New Year’s Eve and Fireworks: Keeping Your Dog Safe and Calm

Fireworks are part and parcel of ringing in the new year, but for our dogs the flash of lights and loud noises are often anything but celebratory. Some dogs don’t seem to mind them, but fireworks—and loud music and New Year’s Eve revelry in general—send others into a blind panic. A dog can interpret the pandemonium as a full frontal assault on his world; some have gone so far as jumping out windows or bloodying their paws trying to escape Armageddon. Is your dog one of them? Here are a few simple strategies to help calm your dog and keep him safe on New Year’s Eve.

  • Exercise your dog. Take him for a run or go to the park for a vigorous play session in advance of the New Year’s Eve event: exercise him as much as he’ll reasonably tolerate. A tired dog is more likely to relax in a stressful situation.
  • Take your dog outside on a leash. Feed him before the festivities begin, leash him, and walk him outside to take care of business. Even if your yard is fenced—if there is the remotest chance for neighborhood fireworks—use the leash; never leave your anxious dog to his own devices. A panicked dog may try to find a way out of his enclosure.

TIP: NEVER leave your dog outdoors on New Year’s Eve, and if your plans take you elsewhere, hire a sitter to help keep him calm in your absence.

  • Make sure your dog is properly I.D.’d. This may seem like silly advice if your dog’s already inside on New Year’s Eve, but anxious dogs can still make a break for it during fireworks. All it takes is one careless partygoer who leaves a door open, and a determined pooch. Keep him in a personalized collar with I.D. tags and make sure his microchip contact info is current.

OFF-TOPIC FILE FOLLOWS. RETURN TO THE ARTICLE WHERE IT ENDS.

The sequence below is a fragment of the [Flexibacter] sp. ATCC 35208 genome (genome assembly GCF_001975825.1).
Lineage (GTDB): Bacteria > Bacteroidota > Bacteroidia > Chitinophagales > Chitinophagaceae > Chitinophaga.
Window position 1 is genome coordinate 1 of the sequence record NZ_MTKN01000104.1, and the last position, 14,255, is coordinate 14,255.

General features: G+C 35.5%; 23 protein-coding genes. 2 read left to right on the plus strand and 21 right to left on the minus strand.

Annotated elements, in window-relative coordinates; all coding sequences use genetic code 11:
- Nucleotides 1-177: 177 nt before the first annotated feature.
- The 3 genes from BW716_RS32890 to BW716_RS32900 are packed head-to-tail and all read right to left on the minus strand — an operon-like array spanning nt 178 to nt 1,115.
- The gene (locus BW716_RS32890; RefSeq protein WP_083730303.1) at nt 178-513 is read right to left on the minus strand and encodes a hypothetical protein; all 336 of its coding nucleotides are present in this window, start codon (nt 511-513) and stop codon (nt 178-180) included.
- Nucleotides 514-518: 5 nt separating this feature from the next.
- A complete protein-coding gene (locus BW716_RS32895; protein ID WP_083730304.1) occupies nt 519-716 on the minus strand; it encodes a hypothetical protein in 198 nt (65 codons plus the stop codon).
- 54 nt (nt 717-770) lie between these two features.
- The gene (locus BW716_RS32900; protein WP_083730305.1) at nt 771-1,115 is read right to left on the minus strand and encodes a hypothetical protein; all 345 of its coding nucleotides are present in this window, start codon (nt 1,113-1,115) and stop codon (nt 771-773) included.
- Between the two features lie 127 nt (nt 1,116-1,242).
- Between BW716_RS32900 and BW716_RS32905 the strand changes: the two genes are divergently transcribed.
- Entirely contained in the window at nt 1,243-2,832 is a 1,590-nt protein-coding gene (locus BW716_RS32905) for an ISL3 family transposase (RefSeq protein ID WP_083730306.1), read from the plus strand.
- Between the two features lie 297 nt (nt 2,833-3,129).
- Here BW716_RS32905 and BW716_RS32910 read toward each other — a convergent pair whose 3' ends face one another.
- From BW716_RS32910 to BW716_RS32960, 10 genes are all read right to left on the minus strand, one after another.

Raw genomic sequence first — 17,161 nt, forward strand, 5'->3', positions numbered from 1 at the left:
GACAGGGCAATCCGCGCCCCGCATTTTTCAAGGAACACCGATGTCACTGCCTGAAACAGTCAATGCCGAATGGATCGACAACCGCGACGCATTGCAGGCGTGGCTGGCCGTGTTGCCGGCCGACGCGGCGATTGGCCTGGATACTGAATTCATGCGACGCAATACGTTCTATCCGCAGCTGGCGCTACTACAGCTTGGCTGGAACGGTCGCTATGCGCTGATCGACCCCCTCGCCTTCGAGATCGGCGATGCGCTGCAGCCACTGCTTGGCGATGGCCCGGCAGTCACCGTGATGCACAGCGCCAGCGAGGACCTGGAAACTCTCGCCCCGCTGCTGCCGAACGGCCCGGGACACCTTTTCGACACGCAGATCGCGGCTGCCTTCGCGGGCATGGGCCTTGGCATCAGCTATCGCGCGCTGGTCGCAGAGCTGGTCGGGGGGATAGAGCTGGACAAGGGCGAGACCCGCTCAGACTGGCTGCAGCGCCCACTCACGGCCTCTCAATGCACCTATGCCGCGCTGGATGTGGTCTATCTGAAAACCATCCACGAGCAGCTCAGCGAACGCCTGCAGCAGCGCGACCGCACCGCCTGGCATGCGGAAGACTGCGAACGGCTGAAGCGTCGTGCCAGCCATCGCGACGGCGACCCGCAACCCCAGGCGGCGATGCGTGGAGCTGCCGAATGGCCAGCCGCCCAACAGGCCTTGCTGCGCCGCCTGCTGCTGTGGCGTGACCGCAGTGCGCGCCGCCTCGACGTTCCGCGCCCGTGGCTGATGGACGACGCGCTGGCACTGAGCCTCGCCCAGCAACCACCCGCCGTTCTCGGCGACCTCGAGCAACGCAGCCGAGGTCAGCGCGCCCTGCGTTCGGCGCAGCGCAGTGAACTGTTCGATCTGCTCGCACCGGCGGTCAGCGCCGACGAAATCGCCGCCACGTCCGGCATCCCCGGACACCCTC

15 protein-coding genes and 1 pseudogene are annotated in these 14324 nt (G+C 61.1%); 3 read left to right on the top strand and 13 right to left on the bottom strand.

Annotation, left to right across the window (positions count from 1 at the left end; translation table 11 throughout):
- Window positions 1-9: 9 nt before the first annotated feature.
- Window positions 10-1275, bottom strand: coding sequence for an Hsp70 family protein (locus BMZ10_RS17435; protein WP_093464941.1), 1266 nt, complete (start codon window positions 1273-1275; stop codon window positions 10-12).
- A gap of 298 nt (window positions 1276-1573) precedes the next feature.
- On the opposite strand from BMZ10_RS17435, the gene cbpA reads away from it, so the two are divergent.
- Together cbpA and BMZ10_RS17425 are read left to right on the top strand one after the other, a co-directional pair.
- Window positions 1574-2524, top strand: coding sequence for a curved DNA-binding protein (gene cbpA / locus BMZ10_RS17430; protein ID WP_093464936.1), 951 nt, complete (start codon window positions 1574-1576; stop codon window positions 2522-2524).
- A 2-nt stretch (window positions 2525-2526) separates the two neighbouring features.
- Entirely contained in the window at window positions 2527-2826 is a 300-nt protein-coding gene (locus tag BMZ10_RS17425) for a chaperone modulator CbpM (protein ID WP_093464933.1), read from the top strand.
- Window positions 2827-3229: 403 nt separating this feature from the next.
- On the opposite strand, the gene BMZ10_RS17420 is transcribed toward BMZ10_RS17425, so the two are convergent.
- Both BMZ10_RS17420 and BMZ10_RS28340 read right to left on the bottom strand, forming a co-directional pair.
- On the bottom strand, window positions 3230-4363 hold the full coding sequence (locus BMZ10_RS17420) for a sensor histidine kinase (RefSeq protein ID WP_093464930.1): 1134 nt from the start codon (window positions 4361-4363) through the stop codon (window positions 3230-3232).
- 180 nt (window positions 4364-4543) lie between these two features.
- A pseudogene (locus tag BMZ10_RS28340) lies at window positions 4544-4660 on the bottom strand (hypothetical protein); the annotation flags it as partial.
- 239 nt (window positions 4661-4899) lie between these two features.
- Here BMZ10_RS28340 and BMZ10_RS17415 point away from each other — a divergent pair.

• Give your dog his own “safe” spot indoors. If he is crate trained, he already sees his crate as his sanctuary, and this may be the best place for him during the fireworks. Place his crate as far away from windows, doors, and rowdy neighbors as possible.

    But if he isn’t crate trained, now is not the time to try it: this exercise may induce enough panic he’ll go mad trying to escape. Instead give him his own room as isolated from the noise as possible, remove anything that could hurt him, and draw the curtains or blinds. If you’re entertaining, place your dog in remote room and hang a “Do Not Disturb” sign on the door.

TIP: If you are leaving two dogs alone, separate them. Never crate them together or leave them in the same room where a food toy is available. You can crate one and leave the other out of the crate, or place them in adjoining rooms separated by a dog gate.

  • Distract your dog. Make sure he has access to food and water, but also distract him with a long-lasting toy or treat; a puzzle toy is a great way to keep him occupied. Or stuff a couple of your dog’s favorite chew toys with something he loves (peanut butter, yogurt, kibble soaked in chicken broth) and freeze them a couple of days beforehand. The frozen concoction inside the toys will occupy him for a long time.

    If you have no New Year’s Eve plans you can also try to distract your dog with play. But if he is so distraught from the noise that he refuses, forcing him will only make him more anxious.

  • Calm your dog. When you crate your dog or place him in his own room for New Year’s Eve festivities, turn on some soothing classical music, or download one of the bounteous recordings made specifically to calm a dog. If there’s a television show or channel your dog likes, flip it on for him. Adjust the volume to a level that distracts him from the other noises, but not so loud it disturbs him.